DISCUSSION OF THE ISSUEAs you might guess, the Court of Appeals was not terribly pleased.
THE COURT ERRED IN DENYING THE DEFENSE MOTION TO STRIKE THE COMMONWEALTH’S CASE BECAUSE THE EVIDENCE WAS INSUFFICIENT TO PROVE BEYOND A REASONABLE DOUBT THAT THE DEFENDANT USED A FIREARM IN THE COMMISSION OF A ROBBERY. ([P]reserved at App. 75-78, 110-112).
Code § 18.2-53.1, in pertinent part, provides that: “It shall be unlawful for any person to use or attempt to use any pistol, shotgun, rifle, or other firearm or display such weapon in a threatening manner while committing or attempting to commit . . . robbery.
In the instant case, the only evidence presented to establish the use of a firearm was the testimony of the clerk that the defendant had his hand under his shirt when he told her to give him the money and there was a protrusion in her direction. Immediately afterwards, the defendant leapt onto he [sic] counter, and with the same hand the clerk testified that he had up under his shirt, grabbed money from the drawer. The defendant never stated he had a gun, no gun was ever seen by either clerk, and the evidence in fact proved beyond a reasonable doubt that he did not have a gun in his hand.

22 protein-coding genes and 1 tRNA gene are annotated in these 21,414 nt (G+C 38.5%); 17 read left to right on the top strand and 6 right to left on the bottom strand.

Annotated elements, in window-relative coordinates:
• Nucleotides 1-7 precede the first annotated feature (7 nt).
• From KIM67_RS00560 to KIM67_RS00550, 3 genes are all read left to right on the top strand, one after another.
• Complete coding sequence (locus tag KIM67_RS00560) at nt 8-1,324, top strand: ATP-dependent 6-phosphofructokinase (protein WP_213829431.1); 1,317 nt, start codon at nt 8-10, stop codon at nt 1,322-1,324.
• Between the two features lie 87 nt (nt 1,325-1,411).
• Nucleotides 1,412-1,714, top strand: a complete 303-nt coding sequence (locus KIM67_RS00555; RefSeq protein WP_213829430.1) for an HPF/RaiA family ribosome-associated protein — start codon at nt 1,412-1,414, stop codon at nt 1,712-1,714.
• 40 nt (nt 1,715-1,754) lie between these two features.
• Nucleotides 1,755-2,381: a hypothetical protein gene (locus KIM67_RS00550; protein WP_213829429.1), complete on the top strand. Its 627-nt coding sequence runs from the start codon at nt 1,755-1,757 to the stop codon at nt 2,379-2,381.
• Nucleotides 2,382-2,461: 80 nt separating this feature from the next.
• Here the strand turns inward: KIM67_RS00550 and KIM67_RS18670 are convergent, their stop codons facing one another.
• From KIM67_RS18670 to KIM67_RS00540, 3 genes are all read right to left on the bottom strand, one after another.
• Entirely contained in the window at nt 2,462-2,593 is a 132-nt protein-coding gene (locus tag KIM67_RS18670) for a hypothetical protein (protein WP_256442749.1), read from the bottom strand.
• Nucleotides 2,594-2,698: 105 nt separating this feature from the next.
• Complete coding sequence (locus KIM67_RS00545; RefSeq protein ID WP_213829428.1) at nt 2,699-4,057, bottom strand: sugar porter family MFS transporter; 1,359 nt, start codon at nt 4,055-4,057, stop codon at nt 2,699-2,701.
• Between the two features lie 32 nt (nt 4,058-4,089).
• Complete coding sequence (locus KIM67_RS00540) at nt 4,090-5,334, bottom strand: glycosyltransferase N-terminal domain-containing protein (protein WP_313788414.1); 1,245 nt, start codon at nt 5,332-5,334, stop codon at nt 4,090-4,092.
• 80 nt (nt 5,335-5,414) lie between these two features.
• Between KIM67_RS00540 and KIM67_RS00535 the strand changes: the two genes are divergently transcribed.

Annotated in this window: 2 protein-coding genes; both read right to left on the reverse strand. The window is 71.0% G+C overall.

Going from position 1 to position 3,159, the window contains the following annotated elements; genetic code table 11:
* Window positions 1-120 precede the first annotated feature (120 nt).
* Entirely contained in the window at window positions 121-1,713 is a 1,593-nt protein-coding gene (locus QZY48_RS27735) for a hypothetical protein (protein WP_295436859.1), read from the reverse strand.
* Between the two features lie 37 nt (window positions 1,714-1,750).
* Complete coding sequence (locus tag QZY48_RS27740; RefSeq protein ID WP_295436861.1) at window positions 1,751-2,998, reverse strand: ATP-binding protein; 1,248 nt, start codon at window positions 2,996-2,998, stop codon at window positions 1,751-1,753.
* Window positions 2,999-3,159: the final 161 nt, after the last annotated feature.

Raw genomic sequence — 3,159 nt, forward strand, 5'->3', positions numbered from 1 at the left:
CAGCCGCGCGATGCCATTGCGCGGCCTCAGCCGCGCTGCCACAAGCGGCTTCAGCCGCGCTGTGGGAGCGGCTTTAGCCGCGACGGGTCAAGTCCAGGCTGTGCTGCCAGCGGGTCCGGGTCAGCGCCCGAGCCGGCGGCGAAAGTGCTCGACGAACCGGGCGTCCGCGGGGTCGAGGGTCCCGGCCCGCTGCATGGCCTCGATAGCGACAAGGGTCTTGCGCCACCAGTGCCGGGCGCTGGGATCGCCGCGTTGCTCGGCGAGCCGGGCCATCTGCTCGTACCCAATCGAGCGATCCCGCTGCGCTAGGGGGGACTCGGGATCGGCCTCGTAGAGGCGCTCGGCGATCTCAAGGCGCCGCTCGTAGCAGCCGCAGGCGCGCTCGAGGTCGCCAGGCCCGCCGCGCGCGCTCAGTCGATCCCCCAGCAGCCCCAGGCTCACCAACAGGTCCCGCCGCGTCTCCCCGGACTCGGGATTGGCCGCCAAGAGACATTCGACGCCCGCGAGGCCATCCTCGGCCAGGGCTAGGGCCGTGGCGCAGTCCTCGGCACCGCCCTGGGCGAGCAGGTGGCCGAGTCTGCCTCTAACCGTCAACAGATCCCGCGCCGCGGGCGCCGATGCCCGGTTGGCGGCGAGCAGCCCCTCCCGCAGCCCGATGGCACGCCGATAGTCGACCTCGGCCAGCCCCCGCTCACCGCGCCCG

29 January 2013
Taking the Word "Brief" a Little Too Seriously
This is the shortest brief I have ever seen. It's from Mitchell v. Commonwealth, JUL12, VaApp No. 1400-11-1, and it is the entirety of the actual argument:
Author: Ken Lammers on 1/29/2013